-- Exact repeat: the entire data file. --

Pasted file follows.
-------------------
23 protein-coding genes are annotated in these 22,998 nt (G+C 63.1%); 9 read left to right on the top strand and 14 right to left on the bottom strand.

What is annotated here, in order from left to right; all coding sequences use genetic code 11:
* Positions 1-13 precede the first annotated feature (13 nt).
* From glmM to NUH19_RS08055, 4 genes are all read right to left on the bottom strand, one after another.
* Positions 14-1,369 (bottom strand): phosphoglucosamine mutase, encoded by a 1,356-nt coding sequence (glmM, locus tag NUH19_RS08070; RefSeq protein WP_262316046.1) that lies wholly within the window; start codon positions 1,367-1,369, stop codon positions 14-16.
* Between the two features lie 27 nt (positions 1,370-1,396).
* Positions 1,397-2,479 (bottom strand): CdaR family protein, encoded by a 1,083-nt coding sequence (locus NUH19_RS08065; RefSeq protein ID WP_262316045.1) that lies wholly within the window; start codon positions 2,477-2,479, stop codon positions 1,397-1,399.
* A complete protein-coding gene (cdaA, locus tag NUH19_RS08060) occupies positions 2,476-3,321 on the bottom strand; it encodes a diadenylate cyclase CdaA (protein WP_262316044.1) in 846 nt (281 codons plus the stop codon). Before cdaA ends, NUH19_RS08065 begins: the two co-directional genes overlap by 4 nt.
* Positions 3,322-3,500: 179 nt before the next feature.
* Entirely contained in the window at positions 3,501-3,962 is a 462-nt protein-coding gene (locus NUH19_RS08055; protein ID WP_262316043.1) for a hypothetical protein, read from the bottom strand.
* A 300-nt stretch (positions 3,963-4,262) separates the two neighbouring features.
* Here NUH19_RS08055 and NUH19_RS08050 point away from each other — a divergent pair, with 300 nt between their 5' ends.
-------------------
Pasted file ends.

23 protein-coding genes are annotated in these 22,998 nt (G+C 63.1%); 9 read left to right on the top strand and 14 right to left on the bottom strand.

What is annotated here, in order from left to right; all coding sequences use genetic code 11:
* Positions 1-13 precede the first annotated feature (13 nt).
* From glmM to NUH19_RS08055, 4 genes are all read right to left on the bottom strand, one after another.
* Positions 14-1,369 (bottom strand): phosphoglucosamine mutase, encoded by a 1,356-nt coding sequence (glmM, locus tag NUH19_RS08070; RefSeq protein WP_262316046.1) that lies wholly within the window; start codon positions 1,367-1,369, stop codon positions 14-16.
* Between the two features lie 27 nt (positions 1,370-1,396).
* Positions 1,397-2,479 (bottom strand): CdaR family protein, encoded by a 1,083-nt coding sequence (locus NUH19_RS08065; RefSeq protein ID WP_262316045.1) that lies wholly within the window; start codon positions 2,477-2,479, stop codon positions 1,397-1,399.
* A complete protein-coding gene (cdaA, locus tag NUH19_RS08060) occupies positions 2,476-3,321 on the bottom strand; it encodes a diadenylate cyclase CdaA (protein WP_262316044.1) in 846 nt (281 codons plus the stop codon). Before cdaA ends, NUH19_RS08065 begins: the two co-directional genes overlap by 4 nt.
* Positions 3,322-3,500: 179 nt before the next feature.
* Entirely contained in the window at positions 3,501-3,962 is a 462-nt protein-coding gene (locus NUH19_RS08055; protein ID WP_262316043.1) for a hypothetical protein, read from the bottom strand.
* A 300-nt stretch (positions 3,963-4,262) separates the two neighbouring features.
* Here NUH19_RS08055 and NUH19_RS08050 point away from each other — a divergent pair, with 300 nt between their 5' ends.